The Orchestre Classique de Montréal is proud to welcome baritone Phillip Addis to the cast of the opera As One. He replaces Dominique Côté who was initially scheduled to perform the role of Hannah Before.
Montreal Rampage spoke to Sarah Bissonnette, mezzo-soprano, in the role of Hannah After, as well as Taras Kulish, executive director of the Orchestre Classique de Montréal.
The first one is an obvious question: how have you as an artist been dealing with the changed world and your ability to practise your art during these changed times?
Sarah Bissonnette: As an artist, I have taken time to reflect about my vision and about my place in this changed industry. I have opened my horizons to musical styles that were new to me and to new ways of performing.
More generally, I have tried to play my part in the pandemic as much as possible. Having lost a lot of music gigs in the Spring while being young and healthy, I have made the decision to work at a CHSLD from late March to late May and then transitioned to work for a reusable mask company once the situation was settled at the CHSLD. I am so glad to get back to performing!
How do you feel a performance is impacted for you as an artist, if all your audience are not in person and instead enjoying the performance online?
SB: I’m happy that the current situation is making the opera world take a huge step forward in using technology. It requires a lot of adaptation from everyone, but I think this is a great way to democratize opera, especially for audiences living outside the big cities.
Of course, no streaming device will ever replace attending a live performance. We are all realizing how lucky we are to start performing live again.
How relevant do you think a story like ‘As One’ is in this world that we are inhabiting?
SB: So relevant! I’m learning so much through Hannah’s words. I’m so lucky to have grown up in a very accepting environment where I could explore and find out who I am. Hannah is facing many challenges which are so well depicted in Kimberley Reed and Mark Campbell’s words. This is the perfect piece to present at the Semaine de sensibilisation aux réalités trans.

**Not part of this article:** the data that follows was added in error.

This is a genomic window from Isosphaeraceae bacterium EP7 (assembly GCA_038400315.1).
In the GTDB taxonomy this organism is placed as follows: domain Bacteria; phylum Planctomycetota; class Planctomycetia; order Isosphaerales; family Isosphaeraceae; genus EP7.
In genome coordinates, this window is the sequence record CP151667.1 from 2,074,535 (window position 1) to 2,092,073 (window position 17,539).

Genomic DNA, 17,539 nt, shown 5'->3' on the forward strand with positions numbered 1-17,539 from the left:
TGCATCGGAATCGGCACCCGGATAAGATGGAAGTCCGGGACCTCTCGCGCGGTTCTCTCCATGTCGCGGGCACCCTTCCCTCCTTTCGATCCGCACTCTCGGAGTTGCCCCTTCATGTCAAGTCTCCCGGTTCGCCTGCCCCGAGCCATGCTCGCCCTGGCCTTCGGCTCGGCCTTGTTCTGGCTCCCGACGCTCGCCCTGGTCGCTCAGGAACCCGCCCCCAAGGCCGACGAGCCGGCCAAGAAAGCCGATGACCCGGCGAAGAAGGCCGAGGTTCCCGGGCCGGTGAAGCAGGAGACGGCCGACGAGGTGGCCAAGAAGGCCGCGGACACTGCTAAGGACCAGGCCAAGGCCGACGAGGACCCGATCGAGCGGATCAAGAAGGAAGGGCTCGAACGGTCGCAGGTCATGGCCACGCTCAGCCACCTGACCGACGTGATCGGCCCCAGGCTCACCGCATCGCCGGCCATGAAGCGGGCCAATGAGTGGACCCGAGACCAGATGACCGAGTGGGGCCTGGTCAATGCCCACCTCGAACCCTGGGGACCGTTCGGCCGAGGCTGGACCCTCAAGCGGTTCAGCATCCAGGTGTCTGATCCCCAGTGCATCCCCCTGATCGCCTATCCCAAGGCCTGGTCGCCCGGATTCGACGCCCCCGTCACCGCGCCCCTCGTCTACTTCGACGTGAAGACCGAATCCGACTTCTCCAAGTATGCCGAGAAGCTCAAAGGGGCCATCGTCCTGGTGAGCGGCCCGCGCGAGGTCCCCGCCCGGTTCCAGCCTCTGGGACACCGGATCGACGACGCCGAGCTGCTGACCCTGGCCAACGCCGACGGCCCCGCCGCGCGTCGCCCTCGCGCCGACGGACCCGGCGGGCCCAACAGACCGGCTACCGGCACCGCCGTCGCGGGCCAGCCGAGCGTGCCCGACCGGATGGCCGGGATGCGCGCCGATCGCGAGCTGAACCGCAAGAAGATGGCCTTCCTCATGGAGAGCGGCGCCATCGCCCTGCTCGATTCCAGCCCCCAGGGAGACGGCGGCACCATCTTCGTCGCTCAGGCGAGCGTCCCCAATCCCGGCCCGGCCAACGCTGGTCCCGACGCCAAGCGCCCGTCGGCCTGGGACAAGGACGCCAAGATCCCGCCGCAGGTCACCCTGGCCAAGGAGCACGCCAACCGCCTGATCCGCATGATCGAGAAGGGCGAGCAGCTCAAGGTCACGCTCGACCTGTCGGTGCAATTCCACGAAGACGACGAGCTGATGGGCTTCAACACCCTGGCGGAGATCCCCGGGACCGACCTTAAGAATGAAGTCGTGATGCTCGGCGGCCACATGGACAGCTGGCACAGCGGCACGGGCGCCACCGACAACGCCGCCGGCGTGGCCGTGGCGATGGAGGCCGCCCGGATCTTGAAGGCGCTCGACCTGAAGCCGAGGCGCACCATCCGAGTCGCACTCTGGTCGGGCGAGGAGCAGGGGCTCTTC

What part does music play in dealing with and adapting to the new realities of social distancing, changed manners of social interaction and also how we enjoy the arts?
SB: I have been singing at a number of CHSLD in the last weeks and I can tell you that music really brings joy, for us and for the residents! Many people hadn’t heard live music for months and they shared how touched they were that we performed for them.
How was it preparing for the show? Have the struggles been easy to adapt to, with health protocols in place?
SB: Our rehearsal period has been shortened because of the many changes in the production and it’s going to be a challenge to get this show on its feet in a shorter amount of time. It definitely puts more responsibility on every performer’s shoulders.
Have you had any specific members of the Trans community connected to the project? Do you think such links are relevant in the development of the show?
Taras Kulish: The opera As One is loosely based on the life of trans film director and producer, Kimberly Reed. She co-wrote the libretto to this opera so the authenticity of the work is absolutely genuine. As Executive Director and a member of the LGBT community, the question of representation is very important to me. We have hired Tranna Wintour, a transgender comedian, singer, and writer to be a spokesperson of the project. She will also be animating the forum following the performances. Such links to the community are very important when presenting works that have socially sensitive subjects. I am thrilled to say that this project also includes several collaborations with the LGBT community including GRIS Montréal, the Montreal LGBT Chamber of Commerce, and Fondation Emergence.
As One will be available online only. The first online broadcast will be on November 20, following which it will be available until December 5.